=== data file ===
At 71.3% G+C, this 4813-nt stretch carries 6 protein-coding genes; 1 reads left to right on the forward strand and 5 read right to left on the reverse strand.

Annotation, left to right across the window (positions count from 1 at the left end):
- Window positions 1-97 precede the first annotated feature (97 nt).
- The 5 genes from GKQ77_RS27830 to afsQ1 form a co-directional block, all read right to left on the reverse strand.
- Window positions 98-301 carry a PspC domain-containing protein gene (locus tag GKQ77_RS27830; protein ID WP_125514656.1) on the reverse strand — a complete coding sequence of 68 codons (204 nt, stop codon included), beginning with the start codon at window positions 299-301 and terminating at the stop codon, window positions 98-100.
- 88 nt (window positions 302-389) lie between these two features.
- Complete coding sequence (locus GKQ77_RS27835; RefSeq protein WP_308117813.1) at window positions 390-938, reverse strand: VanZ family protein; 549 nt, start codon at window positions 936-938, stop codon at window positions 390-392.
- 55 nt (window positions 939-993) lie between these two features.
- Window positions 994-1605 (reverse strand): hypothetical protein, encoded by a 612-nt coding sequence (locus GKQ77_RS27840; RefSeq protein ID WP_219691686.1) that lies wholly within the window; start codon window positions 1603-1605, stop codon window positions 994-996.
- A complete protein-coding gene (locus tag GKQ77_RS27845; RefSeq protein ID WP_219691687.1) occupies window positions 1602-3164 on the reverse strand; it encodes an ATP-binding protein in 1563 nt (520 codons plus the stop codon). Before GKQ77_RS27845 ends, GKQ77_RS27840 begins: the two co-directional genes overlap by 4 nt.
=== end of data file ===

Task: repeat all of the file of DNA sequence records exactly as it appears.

At 71.3% G+C, this 4813-nt stretch carries 6 protein-coding genes; 1 reads left to right on the forward strand and 5 read right to left on the reverse strand.

Annotation, left to right across the window (positions count from 1 at the left end):
- Window positions 1-97 precede the first annotated feature (97 nt).
- The 5 genes from GKQ77_RS27830 to afsQ1 form a co-directional block, all read right to left on the reverse strand.
- Window positions 98-301 carry a PspC domain-containing protein gene (locus tag GKQ77_RS27830; protein ID WP_125514656.1) on the reverse strand — a complete coding sequence of 68 codons (204 nt, stop codon included), beginning with the start codon at window positions 299-301 and terminating at the stop codon, window positions 98-100.
- 88 nt (window positions 302-389) lie between these two features.
- Complete coding sequence (locus GKQ77_RS27835; RefSeq protein WP_308117813.1) at window positions 390-938, reverse strand: VanZ family protein; 549 nt, start codon at window positions 936-938, stop codon at window positions 390-392.
- 55 nt (window positions 939-993) lie between these two features.
- Window positions 994-1605 (reverse strand): hypothetical protein, encoded by a 612-nt coding sequence (locus GKQ77_RS27840; RefSeq protein ID WP_219691686.1) that lies wholly within the window; start codon window positions 1603-1605, stop codon window positions 994-996.
- A complete protein-coding gene (locus tag GKQ77_RS27845; RefSeq protein ID WP_219691687.1) occupies window positions 1602-3164 on the reverse strand; it encodes an ATP-binding protein in 1563 nt (520 codons plus the stop codon). Before GKQ77_RS27845 ends, GKQ77_RS27840 begins: the two co-directional genes overlap by 4 nt.